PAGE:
6 Things I Wished I Knew When I Was Younger – Simon Sinek

Mar 2, 2018 -

  1. See the bagel.
One day, Simon Sinek ran a race with one of his friends and at the end of the race there was a sponsor giving away free bagels. There were tables full of bagels and lines of people waiting to get a bagel. Simon turned to his friend and asked if he’d want a free bagel. His friend said, “No, the line is too long.” At that moment, Simon realized there were two ways of seeing the world. You can see the thing you want or you can see the thing that is standing in the way.
2. Turn nervousness is excitement. 
Few years ago, Simon was watching the London Olympics. All the journalists would ask the same question to the Olympians, “Were you nervous?” All the Olympians would say, “No, I was excited.” The very physical reaction of nervousness, which includes heart pounding, palms sweating, and knees shaking are in fact also the same reactions you get when you are excited. Interpret nerves as excitement. 
3. You’re here to take care of others. Help yourself and help others too.
United States Navy Seals are considered the most elite forces in the world. In order to become a Navy Seal you need to first make it through BUD/S where only 1% survive. Who makes it through? Not the jocks, not the buff tattooed fellow, or the person who delegates all his work. Some of the guys who make it through are skinny or shiver out of fear. But, there is one thing in common for all those that succeed. When they are mentally and physically drained, they some how find the way to help those around them. The best teams are those who give to each other selflessly. They commit to taking care of each other. 
4. Allow others to feel heard.
Nelson Mandela was universally known to be a great leader. People have asked him how did you become such a great leader. He said that when he was a child, he watched his father run tribal meetings. He watched as his father allow others to speak before he did so himself. This allowed others to feel heard. Only after the tribe spoke, did his father voice his own opinion. Great leaders end the conversation. Practice being the last to speak when you are on the team.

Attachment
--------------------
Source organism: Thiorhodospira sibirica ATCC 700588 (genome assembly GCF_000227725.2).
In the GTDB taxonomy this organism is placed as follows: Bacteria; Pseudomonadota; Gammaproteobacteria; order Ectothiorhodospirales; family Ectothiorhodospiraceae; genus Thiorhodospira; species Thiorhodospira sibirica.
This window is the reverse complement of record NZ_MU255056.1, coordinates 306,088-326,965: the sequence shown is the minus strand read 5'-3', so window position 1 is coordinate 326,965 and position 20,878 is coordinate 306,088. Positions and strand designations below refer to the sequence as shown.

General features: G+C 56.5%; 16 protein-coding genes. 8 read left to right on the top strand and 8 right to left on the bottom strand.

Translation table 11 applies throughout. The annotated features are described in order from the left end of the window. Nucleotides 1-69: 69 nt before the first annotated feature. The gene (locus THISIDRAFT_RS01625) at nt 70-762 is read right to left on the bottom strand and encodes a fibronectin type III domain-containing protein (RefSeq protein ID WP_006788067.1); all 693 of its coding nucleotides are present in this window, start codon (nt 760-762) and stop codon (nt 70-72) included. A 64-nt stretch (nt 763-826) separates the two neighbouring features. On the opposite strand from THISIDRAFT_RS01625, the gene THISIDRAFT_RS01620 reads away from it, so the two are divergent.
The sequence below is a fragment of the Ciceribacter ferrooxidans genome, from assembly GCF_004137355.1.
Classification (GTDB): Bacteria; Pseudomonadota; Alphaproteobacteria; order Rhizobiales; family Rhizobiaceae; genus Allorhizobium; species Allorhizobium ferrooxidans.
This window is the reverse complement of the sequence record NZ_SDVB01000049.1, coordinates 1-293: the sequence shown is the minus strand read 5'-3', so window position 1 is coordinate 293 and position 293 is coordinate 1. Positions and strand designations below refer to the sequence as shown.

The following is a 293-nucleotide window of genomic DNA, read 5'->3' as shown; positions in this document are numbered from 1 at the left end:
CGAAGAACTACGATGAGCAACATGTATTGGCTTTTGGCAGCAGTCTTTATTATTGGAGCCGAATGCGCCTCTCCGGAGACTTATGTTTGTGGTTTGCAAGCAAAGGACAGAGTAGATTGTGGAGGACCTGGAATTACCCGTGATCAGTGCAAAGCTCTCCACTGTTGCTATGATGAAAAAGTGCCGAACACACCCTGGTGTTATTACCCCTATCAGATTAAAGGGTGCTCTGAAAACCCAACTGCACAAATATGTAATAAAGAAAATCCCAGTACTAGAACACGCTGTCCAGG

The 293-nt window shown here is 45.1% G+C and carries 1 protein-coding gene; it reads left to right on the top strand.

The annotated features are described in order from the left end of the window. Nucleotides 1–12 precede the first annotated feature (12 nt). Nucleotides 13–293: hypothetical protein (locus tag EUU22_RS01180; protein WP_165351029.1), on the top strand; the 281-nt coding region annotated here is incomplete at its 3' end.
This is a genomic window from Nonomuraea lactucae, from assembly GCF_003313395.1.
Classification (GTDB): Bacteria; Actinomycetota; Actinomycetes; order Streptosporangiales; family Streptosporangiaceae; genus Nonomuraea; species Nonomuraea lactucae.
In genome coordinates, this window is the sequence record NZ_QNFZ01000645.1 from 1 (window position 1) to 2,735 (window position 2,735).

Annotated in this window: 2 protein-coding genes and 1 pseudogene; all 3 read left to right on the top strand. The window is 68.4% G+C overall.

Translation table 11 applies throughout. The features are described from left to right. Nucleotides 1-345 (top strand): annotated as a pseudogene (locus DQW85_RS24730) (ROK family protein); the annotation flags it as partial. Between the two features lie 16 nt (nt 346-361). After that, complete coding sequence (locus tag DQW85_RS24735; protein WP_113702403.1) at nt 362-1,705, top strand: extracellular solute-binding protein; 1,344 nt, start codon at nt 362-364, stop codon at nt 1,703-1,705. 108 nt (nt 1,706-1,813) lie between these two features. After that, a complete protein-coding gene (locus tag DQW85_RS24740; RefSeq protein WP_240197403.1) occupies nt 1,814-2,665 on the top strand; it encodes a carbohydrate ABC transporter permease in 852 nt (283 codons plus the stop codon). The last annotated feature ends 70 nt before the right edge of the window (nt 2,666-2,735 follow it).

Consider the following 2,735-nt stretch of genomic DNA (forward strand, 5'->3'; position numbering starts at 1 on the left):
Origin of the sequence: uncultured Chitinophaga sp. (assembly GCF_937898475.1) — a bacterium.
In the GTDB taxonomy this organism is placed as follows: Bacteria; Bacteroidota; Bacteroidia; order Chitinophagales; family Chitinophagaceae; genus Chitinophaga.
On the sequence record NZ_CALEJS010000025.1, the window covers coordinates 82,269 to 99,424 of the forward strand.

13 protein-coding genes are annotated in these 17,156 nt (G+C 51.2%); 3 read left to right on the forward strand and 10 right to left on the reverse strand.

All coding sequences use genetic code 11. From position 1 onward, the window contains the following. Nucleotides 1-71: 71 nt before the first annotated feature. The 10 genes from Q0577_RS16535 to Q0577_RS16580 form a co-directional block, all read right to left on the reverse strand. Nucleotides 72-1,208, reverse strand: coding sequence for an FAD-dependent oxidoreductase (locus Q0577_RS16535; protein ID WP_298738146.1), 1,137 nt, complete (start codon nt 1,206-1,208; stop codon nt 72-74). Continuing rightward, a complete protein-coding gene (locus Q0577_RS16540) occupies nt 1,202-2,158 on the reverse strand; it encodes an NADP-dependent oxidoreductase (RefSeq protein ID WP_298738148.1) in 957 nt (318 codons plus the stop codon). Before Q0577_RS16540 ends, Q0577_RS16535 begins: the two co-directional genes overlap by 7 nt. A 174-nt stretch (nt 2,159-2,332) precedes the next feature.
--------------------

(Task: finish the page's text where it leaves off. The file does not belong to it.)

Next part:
5. Happiness is fleeting and fulfillment is lasting.
We confuse moments of happiness with joy and fulfillment. That feeling you had when you aced that test in college is gone. You don’t feel it today. Fulfillment is something you carry with you on a daily basis whether you are enjoying the day or not. The opportunity to serve those who serve others will bring your fulfillment.  
6. We all always deserve a Styrofoam cup.
If you are the CEO of a fortune 500 company, you’ll fly business class, be escorted to the hotel, and maybe someone will even pick up your dry cleaning. If you are lucky they will give you a ceramic cup for your coffee. The moment you stop being CEO, you don’t get to fly business class, or be escorted to the hotel, but you’ll still get coffee. Only that it will be in a styrofoam cup. That ceramic cup is not for you, it’s for the position you hold temporarily.
You are as valuable as the person next to you, below you in the hierarchy, or your boss. Being a CEO of a company is important, but as a person, you are just like anyone else. Respect others as you respect yourself. Don’t feel lesser than those higher in the hierarchy than you because they are just human.
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